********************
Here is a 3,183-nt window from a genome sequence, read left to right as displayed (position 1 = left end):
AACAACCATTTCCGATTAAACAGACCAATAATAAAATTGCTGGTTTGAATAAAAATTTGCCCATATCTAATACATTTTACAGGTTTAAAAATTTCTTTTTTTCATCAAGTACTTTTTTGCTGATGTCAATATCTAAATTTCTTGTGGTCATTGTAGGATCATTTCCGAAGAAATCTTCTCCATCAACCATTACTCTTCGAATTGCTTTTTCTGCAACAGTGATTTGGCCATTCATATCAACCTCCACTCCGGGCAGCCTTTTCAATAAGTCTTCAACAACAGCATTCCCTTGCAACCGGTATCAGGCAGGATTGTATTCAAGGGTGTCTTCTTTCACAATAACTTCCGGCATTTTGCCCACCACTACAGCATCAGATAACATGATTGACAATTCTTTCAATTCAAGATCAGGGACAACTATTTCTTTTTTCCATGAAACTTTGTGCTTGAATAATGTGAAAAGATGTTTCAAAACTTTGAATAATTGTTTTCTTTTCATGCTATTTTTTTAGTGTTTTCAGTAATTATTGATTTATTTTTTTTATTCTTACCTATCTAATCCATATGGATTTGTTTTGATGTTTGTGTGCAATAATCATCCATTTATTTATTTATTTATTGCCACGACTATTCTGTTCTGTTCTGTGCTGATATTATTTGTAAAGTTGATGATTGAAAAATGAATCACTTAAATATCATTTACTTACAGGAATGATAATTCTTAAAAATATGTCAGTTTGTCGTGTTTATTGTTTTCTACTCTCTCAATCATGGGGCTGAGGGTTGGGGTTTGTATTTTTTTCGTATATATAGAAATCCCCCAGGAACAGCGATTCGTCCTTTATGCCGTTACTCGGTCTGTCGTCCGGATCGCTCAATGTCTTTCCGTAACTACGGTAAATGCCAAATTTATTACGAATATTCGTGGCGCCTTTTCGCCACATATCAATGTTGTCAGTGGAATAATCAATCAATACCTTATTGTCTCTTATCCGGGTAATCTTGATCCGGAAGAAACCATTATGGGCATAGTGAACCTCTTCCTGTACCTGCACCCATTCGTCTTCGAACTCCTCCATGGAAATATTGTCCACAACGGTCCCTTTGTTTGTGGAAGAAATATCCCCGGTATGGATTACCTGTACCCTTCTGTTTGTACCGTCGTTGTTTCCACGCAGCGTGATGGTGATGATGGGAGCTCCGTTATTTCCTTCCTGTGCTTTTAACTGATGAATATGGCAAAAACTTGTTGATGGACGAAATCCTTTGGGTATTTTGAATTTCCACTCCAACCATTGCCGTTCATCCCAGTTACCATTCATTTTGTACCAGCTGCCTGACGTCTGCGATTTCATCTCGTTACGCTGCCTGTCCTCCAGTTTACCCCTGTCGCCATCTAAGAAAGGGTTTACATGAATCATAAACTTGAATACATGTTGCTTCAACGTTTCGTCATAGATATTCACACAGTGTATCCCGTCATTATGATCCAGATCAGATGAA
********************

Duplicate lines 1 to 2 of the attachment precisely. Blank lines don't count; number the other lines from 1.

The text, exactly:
Here is a 3,183-nt window from a genome sequence, read left to right as displayed (position 1 = left end):
AACAACCATTTCCGATTAAACAGACCAATAATAAAATTGCTGGTTTGAATAAAAATTTGCCCATATCTAATACATTTTACAGGTTTAAAAATTTCTTTTTTTCATCAAGTACTTTTTTGCTGATGTCAATATCTAAATTTCTTGTGGTCATTGTAGGATCATTTCCGAAGAAATCTTCTCCATCAACCATTACTCTTCGAATTGCTTTTTCTGCAACAGTGATTTGGCCATTCATATCAACCTCCACTCCGGGCAGCCTTTTCAATAAGTCTTCAACAACAGCATTCCCTTGCAACCGGTATCAGGCAGGATTGTATTCAAGGGTGTCTTCTTTCACAATAACTTCCGGCATTTTGCCCACCACTACAGCATCAGATAACATGATTGACAATTCTTTCAATTCAAGATCAGGGACAACTATTTCTTTTTTCCATGAAACTTTGTGCTTGAATAATGTGAAAAGATGTTTCAAAACTTTGAATAATTGTTTTCTTTTCATGCTATTTTTTTAGTGTTTTCAGTAATTATTGATTTATTTTTTTTATTCTTACCTATCTAATCCATATGGATTTGTTTTGATGTTTGTGTGCAATAATCATCCATTTATTTATTTATTTATTGCCACGACTATTCTGTTCTGTTCTGTGCTGATATTATTTGTAAAGTTGATGATTGAAAAATGAATCACTTAAATATCATTTACTTACAGGAATGATAATTCTTAAAAATATGTCAGTTTGTCGTGTTTATTGTTTTCTACTCTCTCAATCATGGGGCTGAGGGTTGGGGTTTGTATTTTTTTCGTATATATAGAAATCCCCCAGGAACAGCGATTCGTCCTTTATGCCGTTACTCGGTCTGTCGTCCGGATCGCTCAATGTCTTTCCGTAACTACGGTAAATGCCAAATTTATTACGAATATTCGTGGCGCCTTTTCGCCACATATCAATGTTGTCAGTGGAATAATCAATCAATACCTTATTGTCTCTTATCCGGGTAATCTTGATCCGGAAGAAACCATTATGGGCATAGTGAACCTCTTCCTGTACCTGCACCCATTCGTCTTCGAACTCCTCCATGGAAATATTGTCCACAACGGTCCCTTTGTTTGTGGAAGAAATATCCCCGGTATGGATTACCTGTACCCTTCTGTTTGTACCGTCGTTGTTTCCACGCAGCGTGATGGTGATGATGGGAGCTCCGTTATTTCCTTCCTGTGCTTTTAACTGATGAATATGGCAAAAACTTGTTGATGGACGAAATCCTTTGGGTATTTTGAATTTCCACTCCAACCATTGCCGTTCATCCCAGTTACCATTCATTTTGTACCAGCTGCCTGACGTCTGCGATTTCATCTCGTTACGCTGCCTGTCCTCCAGTTTACCCCTGTCGCCATCTAAGAAAGGGTTTACATGAATCATAAACTTGAATACATGTTGCTTCAACGTTTCGTCATAGATATTCACACAGTGTATCCCGTCATTATGATCCAGATCAGATGAA